Runtime: 123 minutes

George Clooney and Jennifer Lopez star in Out of Sight, based on Elmore Leonard's novel of the same title, with Clooney portraying serial bank robber Jack Foley and Lopez chasing him down as federal Marshall Karen Sisco. Things quickly turn awkward, however, as Karen falls in love with Jack while tracking him. When she finally catches him, Karen isn't sure if she should turn him in — or run away to start a new life together. Jackson goes uncredited in the movie for his small cameo appearance as Hejira Henry, a prisoner Jack encounters, although fans of the actor will find a lot to love about the comedy-thriller. Out of Sight doesn't take itself too seriously, although it still manages to create plenty of tension between its stars.

"Lucky for us there are no ordinary circumstances in this smart, tasty adaptation of the Elmore Leonard novel and it gets quirkier, funnier and sexier as it goes." — David Ansen, Newseek


Kill Bill: Vol. 2

Metascore: 83
Best for: Fans of crime thrillers with an artistic flair
Where to watch:

, Google PlayHBO MaxiTunes, Vudu
Runtime: 136 minutes

Kill Bill: Vol 2 managed to pull in a much higher Metascore than the first installment, while keeping its quirky charm intact. The violent film, a simply titled sequel to Tarantino's Kill Bill, follows Beatrix Kiddo (Thurman) on her quest to —unsurprisingly — kill Bill (David Carradine). There's no shortage of homages and Easter eggs scattered throughout the film, and movie buffs will have a field day picking apart each scene trying to figure out what's hidden beneath the surface. Jackson's role in Kill Bill: Vol. 2 is a simple cameo, appearing only for a split-second as Rufus the pianist. Things don't exactly end well for Rufus — although there's no shortage of speculation that he's tied to Jules from Pulp Fiction.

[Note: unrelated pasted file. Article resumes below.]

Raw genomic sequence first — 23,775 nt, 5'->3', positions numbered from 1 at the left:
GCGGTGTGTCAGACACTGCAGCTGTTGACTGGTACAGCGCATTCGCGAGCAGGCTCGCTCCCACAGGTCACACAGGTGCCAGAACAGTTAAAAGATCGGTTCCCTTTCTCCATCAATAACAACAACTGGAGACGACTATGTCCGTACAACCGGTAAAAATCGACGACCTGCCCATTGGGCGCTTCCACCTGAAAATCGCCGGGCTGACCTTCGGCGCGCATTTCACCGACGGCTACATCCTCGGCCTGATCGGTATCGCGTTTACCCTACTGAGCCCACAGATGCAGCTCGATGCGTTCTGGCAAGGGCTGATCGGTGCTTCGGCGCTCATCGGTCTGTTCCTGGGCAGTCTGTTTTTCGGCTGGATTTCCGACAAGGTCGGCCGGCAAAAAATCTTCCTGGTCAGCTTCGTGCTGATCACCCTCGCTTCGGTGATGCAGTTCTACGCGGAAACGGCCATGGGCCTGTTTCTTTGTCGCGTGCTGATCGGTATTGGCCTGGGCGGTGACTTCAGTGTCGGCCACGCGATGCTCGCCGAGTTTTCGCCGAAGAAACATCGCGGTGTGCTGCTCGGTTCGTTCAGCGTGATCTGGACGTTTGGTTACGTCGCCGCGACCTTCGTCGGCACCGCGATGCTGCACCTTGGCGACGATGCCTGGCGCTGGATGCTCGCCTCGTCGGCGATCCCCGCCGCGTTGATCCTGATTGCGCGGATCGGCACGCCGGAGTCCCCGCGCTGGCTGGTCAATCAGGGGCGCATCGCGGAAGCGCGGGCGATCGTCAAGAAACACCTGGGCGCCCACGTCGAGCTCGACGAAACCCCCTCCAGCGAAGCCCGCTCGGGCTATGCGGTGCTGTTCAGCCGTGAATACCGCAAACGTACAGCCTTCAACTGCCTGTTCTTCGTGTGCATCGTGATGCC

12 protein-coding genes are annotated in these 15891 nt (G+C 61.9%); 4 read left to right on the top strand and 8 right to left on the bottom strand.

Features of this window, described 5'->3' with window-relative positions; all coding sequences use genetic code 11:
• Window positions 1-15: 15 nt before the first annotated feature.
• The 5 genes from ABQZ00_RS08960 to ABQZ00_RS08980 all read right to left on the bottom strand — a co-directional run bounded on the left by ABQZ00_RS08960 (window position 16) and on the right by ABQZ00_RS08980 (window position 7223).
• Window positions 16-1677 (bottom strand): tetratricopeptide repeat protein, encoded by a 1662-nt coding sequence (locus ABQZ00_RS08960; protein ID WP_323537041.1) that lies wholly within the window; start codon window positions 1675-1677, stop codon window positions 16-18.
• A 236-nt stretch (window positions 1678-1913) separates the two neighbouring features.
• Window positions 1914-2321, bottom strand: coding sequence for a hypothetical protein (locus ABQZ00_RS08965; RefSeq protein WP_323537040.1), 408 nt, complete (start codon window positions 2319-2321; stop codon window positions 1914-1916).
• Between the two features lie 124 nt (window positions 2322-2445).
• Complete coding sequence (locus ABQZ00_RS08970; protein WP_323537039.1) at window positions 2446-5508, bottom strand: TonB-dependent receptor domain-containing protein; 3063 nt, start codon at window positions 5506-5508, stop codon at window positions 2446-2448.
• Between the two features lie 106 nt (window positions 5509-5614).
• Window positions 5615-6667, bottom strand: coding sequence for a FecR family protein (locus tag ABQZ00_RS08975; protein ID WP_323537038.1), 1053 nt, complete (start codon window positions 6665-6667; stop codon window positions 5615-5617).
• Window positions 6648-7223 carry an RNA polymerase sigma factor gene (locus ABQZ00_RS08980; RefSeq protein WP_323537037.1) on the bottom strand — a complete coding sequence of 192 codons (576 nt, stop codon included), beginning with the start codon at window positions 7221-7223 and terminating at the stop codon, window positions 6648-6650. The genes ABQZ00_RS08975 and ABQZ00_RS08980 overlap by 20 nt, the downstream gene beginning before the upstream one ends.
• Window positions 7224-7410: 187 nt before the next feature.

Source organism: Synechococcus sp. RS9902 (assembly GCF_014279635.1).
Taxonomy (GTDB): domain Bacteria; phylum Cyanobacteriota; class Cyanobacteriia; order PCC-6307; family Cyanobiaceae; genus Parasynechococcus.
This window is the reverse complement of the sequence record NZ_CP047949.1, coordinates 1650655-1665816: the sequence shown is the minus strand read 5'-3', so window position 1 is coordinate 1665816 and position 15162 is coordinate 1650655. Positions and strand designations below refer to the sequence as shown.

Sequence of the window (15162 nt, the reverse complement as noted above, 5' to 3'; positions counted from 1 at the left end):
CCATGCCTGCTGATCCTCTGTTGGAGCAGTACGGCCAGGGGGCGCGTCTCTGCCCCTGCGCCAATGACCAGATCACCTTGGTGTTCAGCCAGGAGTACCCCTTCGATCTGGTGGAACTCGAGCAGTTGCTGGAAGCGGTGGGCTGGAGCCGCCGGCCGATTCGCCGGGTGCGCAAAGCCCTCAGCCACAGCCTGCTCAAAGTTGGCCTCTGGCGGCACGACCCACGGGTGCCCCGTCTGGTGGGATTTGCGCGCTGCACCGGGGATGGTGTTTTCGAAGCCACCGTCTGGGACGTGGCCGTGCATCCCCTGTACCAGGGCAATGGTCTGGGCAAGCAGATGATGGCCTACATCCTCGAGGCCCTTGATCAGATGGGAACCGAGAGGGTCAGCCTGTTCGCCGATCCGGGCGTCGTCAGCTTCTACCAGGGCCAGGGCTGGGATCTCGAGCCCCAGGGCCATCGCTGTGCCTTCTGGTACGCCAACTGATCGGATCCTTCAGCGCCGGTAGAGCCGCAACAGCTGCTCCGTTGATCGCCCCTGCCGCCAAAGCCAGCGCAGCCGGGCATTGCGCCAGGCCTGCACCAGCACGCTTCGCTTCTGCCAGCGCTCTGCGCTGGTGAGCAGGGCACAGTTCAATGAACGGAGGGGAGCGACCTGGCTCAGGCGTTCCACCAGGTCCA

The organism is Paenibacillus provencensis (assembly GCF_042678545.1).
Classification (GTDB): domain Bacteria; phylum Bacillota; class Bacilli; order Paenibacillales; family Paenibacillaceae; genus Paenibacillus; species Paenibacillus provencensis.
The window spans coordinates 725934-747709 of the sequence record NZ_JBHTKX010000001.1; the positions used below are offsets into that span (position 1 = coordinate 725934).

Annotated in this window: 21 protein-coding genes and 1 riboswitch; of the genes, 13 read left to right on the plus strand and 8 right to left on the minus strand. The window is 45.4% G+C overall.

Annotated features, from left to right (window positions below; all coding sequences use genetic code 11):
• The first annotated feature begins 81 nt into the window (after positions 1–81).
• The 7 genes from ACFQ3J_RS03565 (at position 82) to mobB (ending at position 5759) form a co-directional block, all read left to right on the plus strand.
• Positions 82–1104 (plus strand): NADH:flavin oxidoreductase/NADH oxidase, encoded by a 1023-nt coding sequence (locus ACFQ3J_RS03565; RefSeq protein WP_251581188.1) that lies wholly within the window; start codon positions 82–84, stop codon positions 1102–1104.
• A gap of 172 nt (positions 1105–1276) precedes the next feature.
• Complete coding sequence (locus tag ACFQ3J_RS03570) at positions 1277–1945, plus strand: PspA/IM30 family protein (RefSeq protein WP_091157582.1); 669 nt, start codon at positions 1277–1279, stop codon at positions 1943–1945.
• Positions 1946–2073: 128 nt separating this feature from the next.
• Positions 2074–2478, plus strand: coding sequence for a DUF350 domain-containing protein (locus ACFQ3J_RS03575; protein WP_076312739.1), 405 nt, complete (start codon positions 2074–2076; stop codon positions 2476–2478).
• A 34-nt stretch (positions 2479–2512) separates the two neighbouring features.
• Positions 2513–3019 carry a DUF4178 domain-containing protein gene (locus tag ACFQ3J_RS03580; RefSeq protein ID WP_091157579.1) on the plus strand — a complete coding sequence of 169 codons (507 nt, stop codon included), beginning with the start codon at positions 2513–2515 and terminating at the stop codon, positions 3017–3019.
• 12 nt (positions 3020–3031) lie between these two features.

"Few filmmakers love movies as intensely; fewer still have the ability to remind us why we fell for movies in the first place." — Manohla Dargis, Los Angeles Times


Django Unchained

Metascore: 81
Best for: Fans of offbeat Westerns
Where to watch:

, Google Play, iTunes, Netflix, Vudu
Runtime: 165 minutes

Django Unchained takes a violent, unhinged look at the horrors of slavery in the United States. Django (Jamie Foxx) is a slave that's being tracked by bounty hunter Dr. King Schultz (Christoph Waltz), who needs Django's help in apprehending a few men. Many Western tropes are present in the film, but its mature tone and over-the-top violence are unabashedly Tarantino trademarks. Jackson portrays Stephen Warren, a secondary character that puts up roadblocks for Django whenever possible. It's one of the most bizarre roles Jackson has ever played — and that's saying a lot, considering he voiced a superhero that shot ice out of his fingertips.

"What Tarantino has is an appreciation for gut-level exploitation film appeal, combined with an artist's desire to transform that gut element with something higher, better, more daring." — Roger Ebert, Chicago Sun-Times


Fresh

Metascore: 81